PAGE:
To determine the extent of implementation of the 19 recommendations included in our initial audit report, Fare Evasion (2019-S-7).
The Metropolitan Transportation Authority (MTA) is North America’s largest transportation network, serving a population of 15.3 million people in the 5,000-square-mile area fanning out from New York City through Long Island, southeastern New York State, and Connecticut. The MTA has two agencies that provide bus and subway service within New York City: New York City Transit (Transit) and MTA Bus. Transit is responsible for operating the subways and the majority of public bus service throughout New York City as well as the Staten Island Railway. MTA Bus provides service throughout the Bronx, Queens, and Brooklyn as well as express bus routes from those boroughs to Manhattan.
The MTA has the authority to collect fares from the riding public, pursuant to the New York Codes, Rules and Regulations. Riders who enter the subway system or ride buses without paying the fare are subject to a $50 or $100 fine. Fare evaders are also subject to issuance of a summons; however, MTA officials stated that it is not the MTA’s goal to give summonses to fare evaders but to get its riders to pay the appropriate fare.
Passengers on Regular Bus Service pay their fare on the bus. Select Bus Service (SBS) passengers pay their fare before boarding at ticket purchase machines located at SBS bus stops. Transit’s Division of Operations Planning is responsible for generating random samples of subway stations for traffic checkers to observe and record whether passengers pay their fare. The results of these observations are used to determine fare evasion rates and revenue loss estimates, which are reported to the MTA Board of Directors (Board) quarterly.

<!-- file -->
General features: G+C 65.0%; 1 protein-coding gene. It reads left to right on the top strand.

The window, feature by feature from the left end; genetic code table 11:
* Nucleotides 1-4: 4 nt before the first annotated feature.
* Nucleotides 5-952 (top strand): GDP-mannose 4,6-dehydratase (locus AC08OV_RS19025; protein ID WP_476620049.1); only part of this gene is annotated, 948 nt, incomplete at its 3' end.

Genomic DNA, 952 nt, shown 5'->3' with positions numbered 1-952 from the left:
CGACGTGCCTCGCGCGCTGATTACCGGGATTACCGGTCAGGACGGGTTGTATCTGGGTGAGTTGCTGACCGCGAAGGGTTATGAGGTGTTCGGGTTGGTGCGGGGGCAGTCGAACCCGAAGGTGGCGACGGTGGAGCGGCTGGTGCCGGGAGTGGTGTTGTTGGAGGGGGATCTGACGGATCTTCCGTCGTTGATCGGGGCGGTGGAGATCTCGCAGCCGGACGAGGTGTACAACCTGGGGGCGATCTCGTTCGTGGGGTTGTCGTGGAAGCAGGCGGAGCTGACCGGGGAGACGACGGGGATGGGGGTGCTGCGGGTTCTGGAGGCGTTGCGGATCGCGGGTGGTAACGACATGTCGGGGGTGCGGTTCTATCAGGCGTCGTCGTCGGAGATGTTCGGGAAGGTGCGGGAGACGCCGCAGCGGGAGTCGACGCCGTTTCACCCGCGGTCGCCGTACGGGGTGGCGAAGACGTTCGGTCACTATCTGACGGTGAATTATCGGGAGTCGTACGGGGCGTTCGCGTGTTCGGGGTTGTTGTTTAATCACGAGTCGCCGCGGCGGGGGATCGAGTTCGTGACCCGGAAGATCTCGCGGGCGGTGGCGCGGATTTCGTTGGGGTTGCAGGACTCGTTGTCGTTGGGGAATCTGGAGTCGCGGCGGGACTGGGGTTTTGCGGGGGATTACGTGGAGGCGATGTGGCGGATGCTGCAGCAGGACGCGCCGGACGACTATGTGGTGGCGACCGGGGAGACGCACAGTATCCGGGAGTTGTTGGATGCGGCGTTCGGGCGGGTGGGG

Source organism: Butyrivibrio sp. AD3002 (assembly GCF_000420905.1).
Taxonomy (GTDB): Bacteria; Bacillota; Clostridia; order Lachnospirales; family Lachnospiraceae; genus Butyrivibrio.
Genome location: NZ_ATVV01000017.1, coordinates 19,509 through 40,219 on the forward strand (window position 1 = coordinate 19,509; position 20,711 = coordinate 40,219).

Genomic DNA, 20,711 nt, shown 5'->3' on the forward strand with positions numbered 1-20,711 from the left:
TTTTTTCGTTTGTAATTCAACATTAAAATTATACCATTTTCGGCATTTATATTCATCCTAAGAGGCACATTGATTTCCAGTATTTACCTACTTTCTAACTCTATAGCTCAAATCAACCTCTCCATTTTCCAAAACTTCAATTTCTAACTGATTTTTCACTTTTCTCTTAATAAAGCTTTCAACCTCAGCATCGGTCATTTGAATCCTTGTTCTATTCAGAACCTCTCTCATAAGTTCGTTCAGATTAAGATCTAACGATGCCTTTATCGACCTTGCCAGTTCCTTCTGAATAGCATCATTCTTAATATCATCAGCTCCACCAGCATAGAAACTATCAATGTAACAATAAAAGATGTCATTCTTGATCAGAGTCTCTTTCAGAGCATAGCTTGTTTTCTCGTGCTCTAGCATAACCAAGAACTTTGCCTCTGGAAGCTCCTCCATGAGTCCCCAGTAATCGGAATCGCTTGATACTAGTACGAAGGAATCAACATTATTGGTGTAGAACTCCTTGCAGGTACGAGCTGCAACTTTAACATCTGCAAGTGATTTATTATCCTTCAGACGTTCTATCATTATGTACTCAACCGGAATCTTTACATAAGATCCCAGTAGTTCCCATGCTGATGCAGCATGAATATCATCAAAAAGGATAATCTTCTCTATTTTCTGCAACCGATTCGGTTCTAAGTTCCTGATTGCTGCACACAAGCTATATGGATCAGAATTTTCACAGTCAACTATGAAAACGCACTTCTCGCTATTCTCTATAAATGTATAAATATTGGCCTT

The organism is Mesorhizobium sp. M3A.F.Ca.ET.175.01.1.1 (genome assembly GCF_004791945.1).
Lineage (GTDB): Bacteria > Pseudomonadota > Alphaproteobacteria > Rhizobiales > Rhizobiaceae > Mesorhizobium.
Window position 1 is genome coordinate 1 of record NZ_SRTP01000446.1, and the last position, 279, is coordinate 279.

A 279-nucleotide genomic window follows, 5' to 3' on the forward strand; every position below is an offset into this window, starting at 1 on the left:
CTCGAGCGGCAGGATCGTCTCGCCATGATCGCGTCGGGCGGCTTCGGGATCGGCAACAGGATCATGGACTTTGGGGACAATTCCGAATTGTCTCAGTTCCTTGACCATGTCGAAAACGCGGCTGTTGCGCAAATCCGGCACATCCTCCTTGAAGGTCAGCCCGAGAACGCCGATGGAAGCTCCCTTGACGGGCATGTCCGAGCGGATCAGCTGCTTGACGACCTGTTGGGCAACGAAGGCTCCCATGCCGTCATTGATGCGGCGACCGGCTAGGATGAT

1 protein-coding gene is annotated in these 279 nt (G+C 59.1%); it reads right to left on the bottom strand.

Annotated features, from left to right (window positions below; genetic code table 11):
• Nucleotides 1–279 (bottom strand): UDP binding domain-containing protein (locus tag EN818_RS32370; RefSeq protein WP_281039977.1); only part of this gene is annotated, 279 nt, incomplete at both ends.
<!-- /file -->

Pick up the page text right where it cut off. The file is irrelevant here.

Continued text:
The objective of our initial audit, issued April 15, 2021, was to determine whether Transit and MTA Bus reported accurate estimates of revenue losses from fare evasion to the Board, and whether the MTA has taken action through the Fare Enforcement and Worker Safety Program to ensure all riders pay the appropriate fare on New York City buses and subways. The audit covered the period from January 1, 2017 to March 4, 2020. The audit found that MTA officials did not provide assurance that the Fare Enforcement and Worker Safety Program was effective in achieving its goal of reducing annual fare evasion losses below 2017 levels ($150 million). Instead, Transit estimated that it lost more than $300 million to fare evasion in 2019.
We found that certain aspects of the Transit system contributed to increased fare evasion. For example, Transit designed several subway emergency exit doors to remain open for an extended period of time, providing an easy way for passengers to evade the fare. Also, much of the fare evasion and payment signage we saw was defaced, misleading, not prominently displayed, and/or not in the appropriate language for the neighborhood. We also found that fare evasion and payment signage was often missing, which was especially problematic for SBS, where passengers pay the fare before boarding the bus.
Since our initial report was issued, the subway and bus fare evasion rates have increased. The first quarter of 2023 (January–March) saw an increase of 11.1% (± 0.9%) for subways and an estimated increase of 37.6% for buses. After the audit’s release, the MTA created a Blue-Ribbon Panel to reduce fare evasion across the MTA system. The panel released its report on May 17, 2023. The report incorporates several of the recommendations of the initial audit report.
MTA officials made progress in addressing the issues identified in our initial audit. Of the initial report’s 19 audit recommendations, 13 were implemented, four were partially implemented, one was not implemented, and one is no longer applicable.
Officials are given 30 days after the issuance of this report to provide information on any actions planned to address the unresolved issues discussed in this follow-up.
State Government Accountability Contact Information:
Audit Director: Carmen Maldonado
Phone: (212) 417-5200; Email: [email protected]
Address: Office of the State Comptroller; Division of State Government Accountability; 110 State Street, 11th Floor; Albany, NY 12236